Gauteng Smallholder December/ January 2018 - Page 3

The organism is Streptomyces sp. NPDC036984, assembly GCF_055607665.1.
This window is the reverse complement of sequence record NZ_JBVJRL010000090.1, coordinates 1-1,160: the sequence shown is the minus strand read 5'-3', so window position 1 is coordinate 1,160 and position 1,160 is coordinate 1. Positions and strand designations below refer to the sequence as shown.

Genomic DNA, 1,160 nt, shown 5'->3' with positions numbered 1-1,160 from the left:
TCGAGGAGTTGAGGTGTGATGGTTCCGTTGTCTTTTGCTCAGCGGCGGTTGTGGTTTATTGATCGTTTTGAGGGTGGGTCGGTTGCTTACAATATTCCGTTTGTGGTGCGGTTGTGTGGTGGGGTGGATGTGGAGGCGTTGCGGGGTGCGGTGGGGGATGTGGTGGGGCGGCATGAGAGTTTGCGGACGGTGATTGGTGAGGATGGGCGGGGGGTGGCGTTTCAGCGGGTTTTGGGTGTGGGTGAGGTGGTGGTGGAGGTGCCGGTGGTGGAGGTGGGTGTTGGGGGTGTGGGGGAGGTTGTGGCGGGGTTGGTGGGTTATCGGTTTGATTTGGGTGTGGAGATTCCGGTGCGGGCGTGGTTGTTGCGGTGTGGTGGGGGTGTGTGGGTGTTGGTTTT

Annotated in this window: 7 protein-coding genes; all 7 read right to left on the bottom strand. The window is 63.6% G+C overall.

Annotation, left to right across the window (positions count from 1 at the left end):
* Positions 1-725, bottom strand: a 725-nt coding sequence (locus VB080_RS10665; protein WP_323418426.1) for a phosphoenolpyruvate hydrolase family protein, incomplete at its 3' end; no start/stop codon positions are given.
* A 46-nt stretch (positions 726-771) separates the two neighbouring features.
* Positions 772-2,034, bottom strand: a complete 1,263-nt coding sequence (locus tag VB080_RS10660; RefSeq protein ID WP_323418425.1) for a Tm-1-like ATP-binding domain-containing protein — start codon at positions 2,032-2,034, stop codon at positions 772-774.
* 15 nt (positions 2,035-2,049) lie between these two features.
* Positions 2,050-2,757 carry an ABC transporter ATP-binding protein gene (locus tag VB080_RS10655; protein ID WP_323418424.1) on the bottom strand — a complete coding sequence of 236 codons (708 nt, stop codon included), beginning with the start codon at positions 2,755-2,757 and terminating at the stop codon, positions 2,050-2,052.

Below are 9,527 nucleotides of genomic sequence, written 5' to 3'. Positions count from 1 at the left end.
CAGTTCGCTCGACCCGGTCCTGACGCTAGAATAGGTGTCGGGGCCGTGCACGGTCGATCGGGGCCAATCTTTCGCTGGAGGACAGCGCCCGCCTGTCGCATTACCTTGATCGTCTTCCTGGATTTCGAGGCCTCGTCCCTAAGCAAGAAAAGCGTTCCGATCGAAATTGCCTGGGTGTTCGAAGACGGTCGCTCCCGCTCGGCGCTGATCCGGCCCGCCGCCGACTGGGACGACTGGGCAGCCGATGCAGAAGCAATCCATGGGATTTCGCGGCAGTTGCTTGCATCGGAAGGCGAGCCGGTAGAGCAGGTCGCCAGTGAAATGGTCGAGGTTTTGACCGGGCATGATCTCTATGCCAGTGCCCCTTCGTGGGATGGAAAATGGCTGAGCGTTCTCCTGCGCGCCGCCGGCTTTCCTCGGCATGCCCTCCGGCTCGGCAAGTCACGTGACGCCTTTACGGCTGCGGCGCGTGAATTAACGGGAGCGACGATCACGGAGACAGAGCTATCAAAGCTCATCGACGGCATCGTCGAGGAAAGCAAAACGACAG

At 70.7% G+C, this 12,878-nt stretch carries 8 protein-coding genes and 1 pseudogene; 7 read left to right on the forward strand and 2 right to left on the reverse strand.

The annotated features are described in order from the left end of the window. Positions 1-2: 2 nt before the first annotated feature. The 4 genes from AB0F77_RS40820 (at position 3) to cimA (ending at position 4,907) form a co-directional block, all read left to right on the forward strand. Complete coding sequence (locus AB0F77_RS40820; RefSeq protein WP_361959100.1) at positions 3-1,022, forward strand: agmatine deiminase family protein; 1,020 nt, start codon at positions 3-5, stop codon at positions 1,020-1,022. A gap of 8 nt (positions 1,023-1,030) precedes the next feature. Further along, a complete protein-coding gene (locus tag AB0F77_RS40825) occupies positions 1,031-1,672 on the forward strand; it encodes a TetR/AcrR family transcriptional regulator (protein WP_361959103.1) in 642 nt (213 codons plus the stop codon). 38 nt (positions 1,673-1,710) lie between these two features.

GAUTENG COMMENT, by Pete Bower MAGAZINE HOW TO MAKE YOUR PLOT PROFITABLE V18 No12/V19 No1 Dec 2017/Jan 2018 PUBLISHED BY Bowford Publications (Pty) Ltd Established 1985 (Reg No 2004/019727/07) PO Box 14648, Bredell 1623 Tel: 011 979-5088 or 076 176-7392 Fax: 086 602-3882 website: PUBLISHER & EDITOR Pete Bower email: RESEARCH EDITOR Vanessa Bower email: GRAPHIC DESIGNER Mark Hageman email: ADVERTISEMENT SALES Pete Bower email: ADVERTISING RATES ( All Rates Full C o l ou r , incl VAT ) Full Page - R7 480 Half Page - R 4 620 Quarter P age - R2 570 1/8 page - R1 360 Smaller sizes: R 104 per col cm (Minimum size - 4 col cm) ( Black only: colour rate less 2 0% ) Booking discounts Payment lumpsum in advance. 3 insertions - less 10% 6 insertions - less 15% (other payment and discount options are available) Circulation More than 1 9 000 copies * distributed free through outlets in the Agricultural Smallholding settlements of Gauteng and adjoining provinces. * excluding on-line readers. By Mail To receive the Smallholder by mail subscribe for only R210 per year. See coupon in this edition. Online Magazine Online Classified Ads Copyright Title and contents protected by copyright. No part of this publication may be reproduced or stored in any form whatsoever without the prior written permission of the publisher. Disclaimer While every care is taken to ensure the accuracy of the information in this journal, neither the Editor nor the Publisher can be held responsible for damages or consequences of any errors or omissions. The Publisher does not stand warranty for the performance of any article or service mentioned in this journal, whether in an advertisement or elsewhere. FRONT COVER Traditional Christmas Turkey: To all our readers, advertisers and distributors, we wish you a pleasant Festive Season. Socialist claptrap I n the current political climate in South Africa it is not surprising that a governmental action generates a lot of heat, and very little light. For, the levels of ineptitude and kleptocracy are plain for all to see, from the thievery of the Zupta project to the ineptitude of the Life Esidimeni tragedy, to take but two of many examples. And so it is with the announcement recently that the minimum wage for farm workers will rise to R18 per hour from 1 May next year. This immediately led to an outcry from farmers, well reported by the media, that the wage at that level is unaffordable, would lead to job losses, and would further drive farmers off the land. A lot of heat, but not much light. So, let's paint the full picture. K The R18 per hour minimum wage (and its equivalent for weekly and monthly-paid workers) applies to all workers, regardless of their industry, and is the result of the imposition of the much-discussed national minimum wage of R3 500 per month. It looks like it applies only to farm workers because the agricultural sector is one of the most lowly-paid, with considerable numbers being paid a cash wage below this level. K There exists already (as is well-known) a sectoral determination wage for farm workers, which increases annually according to an inflation-linked formula. At present it seems that the formula will translate to an increased wage of R16,92 per hour from 1 March, an increase of R1,53 per hour over the current sectoral wage minimum. K Thus, adding the sectoral determination increase to the national minimum wage increase means that farmers paying their workers at the minimum level will be forced to increase their wage bill by 16,32% next year in two phases, in March, and in May. One of the problems associated with wages in the agricultural sector is that it is one of the most complex industries in terms of total emoluments. Thus, while the cash wage appears low, it is often accompanied by a host of non-cash benefits, such as free or subsidised accommodation, schooling for the children, transport, foodstuffs and even medical care. None of these benefits, as diverse as they are, are taken into account in the minimum wage structure, which relates purely to the cash received by the worker at the end of the work cycle. Can the farming industry afford a wage increase of 16-plus% in a year? On the face of it, probably not in many cases. But, likewise, there are many farmers who already pay their workers way above the minimum, both in terms of cash, and in non-cash benefits. So it is by no means the case that all farmers, and all farm workers, will be affected by the increase. Nevertheless, for those farmers who are already struggling, not to mention the many new smallholder farmers being established by the government, an increase in the wage bill of more than double the inflation rate in one year may well be the straw that breaks the camel's back. Hardly a good outcome, we suggest. The problem is that the entire national minimum wage saga flies in the face of established economic theory, and is being pushed through, we believe, by a govern- ment desperate to endear itself to the electorate rather than with any thought to the long-term damage it may cause or benefits that may accrue. On the one hand, simple economics tells one that imposing a national minimum wage, even one as low as R3 500 per month, may lead to job losses ~ not only in the farming sector ~ and as a result is going to add to South Africa's already high unem- ployment rate. On the other, while a national minimum wage of R3 500 sounds grand, it is still below the level at which a family of four can feed itself a nutritious diet (see previous articles in our series #SAFoodCrisis, notably the article in our August edition). Thus, it's a vote- getting chimera. In reality it will lead to job losses while still leaving poor people too poor to be able to feed themselves. Far better, therefore, for the government to tackle the real elephant in the room, which is the rapacious greed for profit of the food processing, distribution and retailing sector. Rather than introducing half-thought-through socialist vote-catching claptrap like a national minimum wage, tackle the low prices paid to farmers for their produce on the one hand and the high prices paid by consumers for foodstuffs on the other. The problem with that is that such policies require real thought and application, and will prove unpopular with the corporate sector. They require the reining in of greed, which is not a vote getter, rather than the handing out of largesse, which is. SAY YOU SAW IT IN THE GAUTENG SMALLHOLDER